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Clinical implication of adenosine-stress cardiac magnetic resonance imaging as potential gatekeeper prior to invasive examination in patients with AHA/ACC class II indication for coronary angiography

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Real world cardiology is faced with a low diagnostic yield of coronary angiography (CXA) in patients presenting with ACC/AHA class II CXA indication. Our aim was to analyze the clinical implication of a Cardiac MR (CMR) protocol including adenosine stress perfusion in this patient population. We examined whether CMR could enhance appropriate CXA indication and thus reduce the rate of pure diagnostic CXA. In addition, we compared the relative impact of CMR exam components (perfusion, function and viability assessment) in achieving this target.


176 patients were referred for CXA with class II indication. 171 underwent complete additional CMR exam in a 1.5-T whole body CMR-scanner for myocardial function, ischemia and viability prior to CXA. The routine protocol for assessment of CAD consisted of functional imaging (long and short axes), adenosine stress- and rest-perfusion in short axis orientation and “late enhancement” imaging in long and short axes. Images were analyzed by two independent and blinded investigators. Interobserver differences were resolved by a third reader.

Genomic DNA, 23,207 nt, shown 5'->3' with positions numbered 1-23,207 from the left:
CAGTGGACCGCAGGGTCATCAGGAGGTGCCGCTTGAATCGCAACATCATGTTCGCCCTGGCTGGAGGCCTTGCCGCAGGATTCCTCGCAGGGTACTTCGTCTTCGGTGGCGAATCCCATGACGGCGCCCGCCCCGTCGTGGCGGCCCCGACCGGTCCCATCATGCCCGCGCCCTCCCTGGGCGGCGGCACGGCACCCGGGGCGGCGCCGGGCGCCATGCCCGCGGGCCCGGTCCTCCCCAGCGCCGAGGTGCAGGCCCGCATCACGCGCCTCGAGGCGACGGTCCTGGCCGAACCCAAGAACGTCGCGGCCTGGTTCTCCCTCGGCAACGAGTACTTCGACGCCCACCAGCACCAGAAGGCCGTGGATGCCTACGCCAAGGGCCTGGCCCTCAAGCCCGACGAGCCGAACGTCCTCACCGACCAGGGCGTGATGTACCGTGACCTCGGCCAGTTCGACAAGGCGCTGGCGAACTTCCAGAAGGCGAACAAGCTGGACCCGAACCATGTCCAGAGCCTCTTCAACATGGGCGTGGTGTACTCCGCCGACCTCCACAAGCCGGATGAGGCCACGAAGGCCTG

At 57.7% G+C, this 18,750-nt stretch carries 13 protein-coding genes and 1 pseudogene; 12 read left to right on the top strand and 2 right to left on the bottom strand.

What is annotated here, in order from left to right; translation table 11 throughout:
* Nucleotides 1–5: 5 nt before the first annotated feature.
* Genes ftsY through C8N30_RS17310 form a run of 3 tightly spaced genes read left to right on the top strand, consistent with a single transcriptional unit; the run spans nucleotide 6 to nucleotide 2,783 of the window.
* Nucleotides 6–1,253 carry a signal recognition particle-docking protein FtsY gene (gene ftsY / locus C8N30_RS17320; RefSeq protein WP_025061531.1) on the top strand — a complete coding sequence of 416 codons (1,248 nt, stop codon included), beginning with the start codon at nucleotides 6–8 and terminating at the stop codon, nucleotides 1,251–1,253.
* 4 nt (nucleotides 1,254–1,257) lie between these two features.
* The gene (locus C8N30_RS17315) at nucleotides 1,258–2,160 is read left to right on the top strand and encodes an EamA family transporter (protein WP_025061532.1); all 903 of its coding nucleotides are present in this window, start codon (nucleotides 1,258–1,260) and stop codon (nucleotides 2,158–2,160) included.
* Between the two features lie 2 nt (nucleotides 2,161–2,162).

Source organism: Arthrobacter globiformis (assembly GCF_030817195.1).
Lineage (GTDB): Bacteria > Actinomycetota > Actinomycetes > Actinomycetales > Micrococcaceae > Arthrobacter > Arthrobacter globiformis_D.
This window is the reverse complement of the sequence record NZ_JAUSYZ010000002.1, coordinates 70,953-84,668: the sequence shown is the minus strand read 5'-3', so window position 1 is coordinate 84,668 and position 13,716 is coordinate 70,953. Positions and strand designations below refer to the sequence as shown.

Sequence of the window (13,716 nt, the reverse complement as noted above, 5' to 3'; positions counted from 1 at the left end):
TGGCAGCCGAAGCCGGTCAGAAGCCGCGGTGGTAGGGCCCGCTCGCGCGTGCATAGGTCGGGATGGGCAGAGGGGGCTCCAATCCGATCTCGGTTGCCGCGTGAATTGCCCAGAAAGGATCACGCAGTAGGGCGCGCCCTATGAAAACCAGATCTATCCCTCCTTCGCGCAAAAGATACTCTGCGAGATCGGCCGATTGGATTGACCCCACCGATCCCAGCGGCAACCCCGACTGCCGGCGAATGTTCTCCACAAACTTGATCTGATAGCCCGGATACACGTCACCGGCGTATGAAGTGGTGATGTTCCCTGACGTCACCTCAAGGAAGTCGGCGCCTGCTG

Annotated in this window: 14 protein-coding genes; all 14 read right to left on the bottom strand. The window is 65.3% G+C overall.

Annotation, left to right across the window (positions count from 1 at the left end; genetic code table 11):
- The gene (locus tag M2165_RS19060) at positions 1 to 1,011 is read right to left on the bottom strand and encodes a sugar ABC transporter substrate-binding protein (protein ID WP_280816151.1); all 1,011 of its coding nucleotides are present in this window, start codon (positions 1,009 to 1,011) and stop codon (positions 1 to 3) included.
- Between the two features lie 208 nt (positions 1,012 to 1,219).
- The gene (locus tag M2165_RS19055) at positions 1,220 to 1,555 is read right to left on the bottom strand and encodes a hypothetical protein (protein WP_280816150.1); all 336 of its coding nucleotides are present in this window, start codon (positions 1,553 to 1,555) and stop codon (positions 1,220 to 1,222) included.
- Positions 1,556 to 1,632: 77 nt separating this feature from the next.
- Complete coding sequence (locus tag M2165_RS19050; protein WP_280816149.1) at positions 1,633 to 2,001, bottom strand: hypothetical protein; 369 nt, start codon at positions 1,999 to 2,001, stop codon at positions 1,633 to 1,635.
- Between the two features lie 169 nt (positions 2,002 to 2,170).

There was a high association between CMR results and subsequent invasive findings (chi square for CMR perfusion deficit and stenosis >70% in CXA: 113.7, p<0.0001). 109 (63.7%) of our patients had relevant perfusion deficits as seen by CMR and matching coronary artery stenosis >70%. Four (2.3%) patients had false negative CMR findings. In 58 patients (33.9%) no relevant coronary artery stenosis could be observed, correctly predicted by CMR in 48 cases; in 10 (5.8%) patients CMR provided false positive results. Sensitivity of CMR to detect relevant CAD (>70% luminal narrowing) was 0.96, specificity 0.83, positive predictive value 0.92 and negative predictive value 0.92. Of the CMR components, perfusion deficit was the strongest independent predictor (odds ratio 132.3, p < 0.0001).


In a great number of patients being referred to cath lab with ACC/AHA class II indication for CXA, CMR provides a high accuracy for decision making regarding appropriateness of the invasive exam. CMR prior to CXA could substantially reduce pure diagnostic coronary angiographies in patients with intermediate probability for CAD, in our patient-cohort from approximately 34% to 6%. Further studies are warranted to identify rare false negative CMR results.

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Correspondence to Guenter Pilz MD, FESC.

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Pilz, G., Bernhardt, P., Klos, M. et al. Clinical implication of adenosine-stress cardiac magnetic resonance imaging as potential gatekeeper prior to invasive examination in patients with AHA/ACC class II indication for coronary angiography. Clin Res Cardiol 95, 531–538 (2006).

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